Originally Posted By: BEB
Originally Posted By: Roland Dumas
...The blog doesn't separate what might be useful from the cult or fad, but seems to waste another tanker of energy doing the full ad hominem routine on practitioners. Baby going out with bathwater.
But I think that is the point Smith is making: the foundation of biodynamics is false and needs to be thrown out.

Smith is behaving as irrationally as his target. More heat than light in his diatribes.

The premise of biodynamics isn't science. It's just a premise, a viewpoint. Like "organic", it starts from a basic principle which causes people to try things that they might not have considered. So biodynamic predicts that you can grow enough food for a family on 1/10 acre by following its methods. Someone shows that you can do it, and do it again in the same plot for several years. Well, that's a success that a scientist might want to look at for explanation. Might be the magical proximity of the right plants planted at the right phase of the moon, or it might be a Hawthorne effect. EIther way, it's opened up thinking to new ideas.

Mayans planted corn, beans, and potatoes and whatever in the same mound. Something our current practices wouldn't think of, but looking at it, it stirs the thought process about why that practice might have evolved and what benefit it might have for us now.

THe only craziness is when people turn things into cults and/or start going for the personal affronts. THat's when thinking stops and wars start. If the biodynamic world has become a cult with certifications and tenets that have to be worshipped, then it's a dead idea. If opponents require everything to be scientific from the get-go and attack people because of their religious beliefs, then it's just a pissing war.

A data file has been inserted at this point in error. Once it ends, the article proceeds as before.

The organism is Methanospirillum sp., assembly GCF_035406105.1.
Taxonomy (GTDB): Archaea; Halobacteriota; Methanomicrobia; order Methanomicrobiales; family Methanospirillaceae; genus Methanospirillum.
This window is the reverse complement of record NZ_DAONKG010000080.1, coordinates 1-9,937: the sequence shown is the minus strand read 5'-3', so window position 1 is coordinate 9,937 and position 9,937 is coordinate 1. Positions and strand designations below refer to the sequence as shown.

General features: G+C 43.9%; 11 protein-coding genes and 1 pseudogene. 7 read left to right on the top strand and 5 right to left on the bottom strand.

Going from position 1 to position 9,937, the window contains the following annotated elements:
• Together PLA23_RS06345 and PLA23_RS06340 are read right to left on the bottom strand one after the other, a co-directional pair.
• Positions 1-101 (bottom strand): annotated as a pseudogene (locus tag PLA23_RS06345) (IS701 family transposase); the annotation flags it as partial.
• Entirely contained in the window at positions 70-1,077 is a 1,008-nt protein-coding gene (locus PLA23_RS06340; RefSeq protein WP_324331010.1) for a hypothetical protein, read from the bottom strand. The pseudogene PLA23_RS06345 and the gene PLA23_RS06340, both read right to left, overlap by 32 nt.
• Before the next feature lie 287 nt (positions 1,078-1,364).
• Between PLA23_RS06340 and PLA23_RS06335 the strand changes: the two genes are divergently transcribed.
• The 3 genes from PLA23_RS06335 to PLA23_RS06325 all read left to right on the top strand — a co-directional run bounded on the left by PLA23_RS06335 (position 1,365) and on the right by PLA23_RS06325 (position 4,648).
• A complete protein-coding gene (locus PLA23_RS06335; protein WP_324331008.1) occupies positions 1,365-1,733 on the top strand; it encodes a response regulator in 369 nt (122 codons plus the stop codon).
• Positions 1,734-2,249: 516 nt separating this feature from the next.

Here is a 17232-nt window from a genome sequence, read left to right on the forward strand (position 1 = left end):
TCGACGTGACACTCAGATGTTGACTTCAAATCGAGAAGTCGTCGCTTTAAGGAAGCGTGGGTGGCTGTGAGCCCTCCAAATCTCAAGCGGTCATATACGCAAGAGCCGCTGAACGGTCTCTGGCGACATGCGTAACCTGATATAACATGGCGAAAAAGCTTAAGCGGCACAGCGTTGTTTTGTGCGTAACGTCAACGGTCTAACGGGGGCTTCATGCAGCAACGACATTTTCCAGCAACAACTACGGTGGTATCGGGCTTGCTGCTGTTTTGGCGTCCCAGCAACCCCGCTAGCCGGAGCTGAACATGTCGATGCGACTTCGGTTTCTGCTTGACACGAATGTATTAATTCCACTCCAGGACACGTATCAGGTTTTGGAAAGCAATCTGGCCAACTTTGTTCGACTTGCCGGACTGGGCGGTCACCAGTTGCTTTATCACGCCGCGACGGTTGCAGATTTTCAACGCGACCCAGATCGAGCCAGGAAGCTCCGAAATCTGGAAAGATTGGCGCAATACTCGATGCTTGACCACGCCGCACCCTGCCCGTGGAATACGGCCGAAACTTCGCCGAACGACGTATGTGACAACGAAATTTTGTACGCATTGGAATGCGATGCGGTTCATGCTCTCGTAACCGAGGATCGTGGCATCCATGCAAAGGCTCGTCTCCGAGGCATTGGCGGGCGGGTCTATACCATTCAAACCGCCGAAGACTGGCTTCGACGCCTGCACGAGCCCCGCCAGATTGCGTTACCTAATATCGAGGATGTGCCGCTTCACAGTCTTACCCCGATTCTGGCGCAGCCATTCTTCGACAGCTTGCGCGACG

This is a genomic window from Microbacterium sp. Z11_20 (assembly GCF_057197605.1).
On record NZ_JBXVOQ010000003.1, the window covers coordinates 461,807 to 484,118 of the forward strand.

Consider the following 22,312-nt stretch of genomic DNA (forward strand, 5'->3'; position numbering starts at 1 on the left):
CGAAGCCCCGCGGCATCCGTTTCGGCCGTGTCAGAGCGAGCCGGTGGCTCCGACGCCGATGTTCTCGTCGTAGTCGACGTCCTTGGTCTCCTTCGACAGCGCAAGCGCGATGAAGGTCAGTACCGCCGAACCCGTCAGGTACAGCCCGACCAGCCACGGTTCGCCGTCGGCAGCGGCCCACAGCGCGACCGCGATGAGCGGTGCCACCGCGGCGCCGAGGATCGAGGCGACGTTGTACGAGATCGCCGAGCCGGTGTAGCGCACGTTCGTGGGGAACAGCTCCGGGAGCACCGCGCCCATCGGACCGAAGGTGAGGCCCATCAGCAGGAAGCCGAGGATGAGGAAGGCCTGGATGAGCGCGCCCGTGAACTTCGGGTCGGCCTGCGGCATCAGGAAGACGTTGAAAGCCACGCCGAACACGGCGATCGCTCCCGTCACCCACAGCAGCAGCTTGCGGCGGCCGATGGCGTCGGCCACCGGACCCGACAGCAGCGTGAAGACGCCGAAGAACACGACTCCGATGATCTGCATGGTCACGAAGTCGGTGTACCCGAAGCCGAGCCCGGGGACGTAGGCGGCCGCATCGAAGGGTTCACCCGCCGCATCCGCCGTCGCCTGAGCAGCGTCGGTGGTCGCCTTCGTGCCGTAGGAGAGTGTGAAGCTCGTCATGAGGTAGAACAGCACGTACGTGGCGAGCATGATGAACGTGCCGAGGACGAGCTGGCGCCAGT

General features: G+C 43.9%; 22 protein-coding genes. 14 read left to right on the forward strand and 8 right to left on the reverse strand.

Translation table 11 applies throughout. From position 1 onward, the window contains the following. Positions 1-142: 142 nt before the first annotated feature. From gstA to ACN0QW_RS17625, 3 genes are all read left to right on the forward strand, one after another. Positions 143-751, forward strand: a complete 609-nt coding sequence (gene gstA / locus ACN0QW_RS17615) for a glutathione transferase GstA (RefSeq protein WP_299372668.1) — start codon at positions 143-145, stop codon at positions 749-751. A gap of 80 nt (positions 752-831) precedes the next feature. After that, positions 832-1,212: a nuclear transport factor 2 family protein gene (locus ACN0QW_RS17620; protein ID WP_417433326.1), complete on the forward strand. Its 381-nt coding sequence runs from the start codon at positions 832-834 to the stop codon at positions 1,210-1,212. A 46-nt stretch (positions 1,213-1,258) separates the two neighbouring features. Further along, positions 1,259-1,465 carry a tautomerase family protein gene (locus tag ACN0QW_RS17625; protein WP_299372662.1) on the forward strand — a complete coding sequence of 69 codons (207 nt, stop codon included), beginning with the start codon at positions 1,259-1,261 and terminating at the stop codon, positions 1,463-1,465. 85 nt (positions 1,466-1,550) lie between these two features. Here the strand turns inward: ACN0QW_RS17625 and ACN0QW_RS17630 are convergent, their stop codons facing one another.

Science is not a holy discipline. A rigorous scientific study doesn't always start with a blank sheet of paper. It can look at a practice that appears effective, and start with tests to determine what makes it appear effective. Because a practice didn't begin as a scientific enterprise doesn't make it wrong or ineffective.

I followed some of the methods and principles - those that made sense - in doing my backyard garden. Does it yield more or better than when I was using chemicals to fertilize and others to ward off bugs? Not sure. More and better tomatoes and basil, for sure. Less spent on chemicals. Fewer bugs. Some 'beneficial' companion plants that have turned into pernicious weeds. My bigger net is that I don't have chemicals around that sink into the soil and run off to the bay. I don't have things around that have unknown toxic effects. I feel better about the food that hits my table. Peace of mind has a lot of value. Science or not.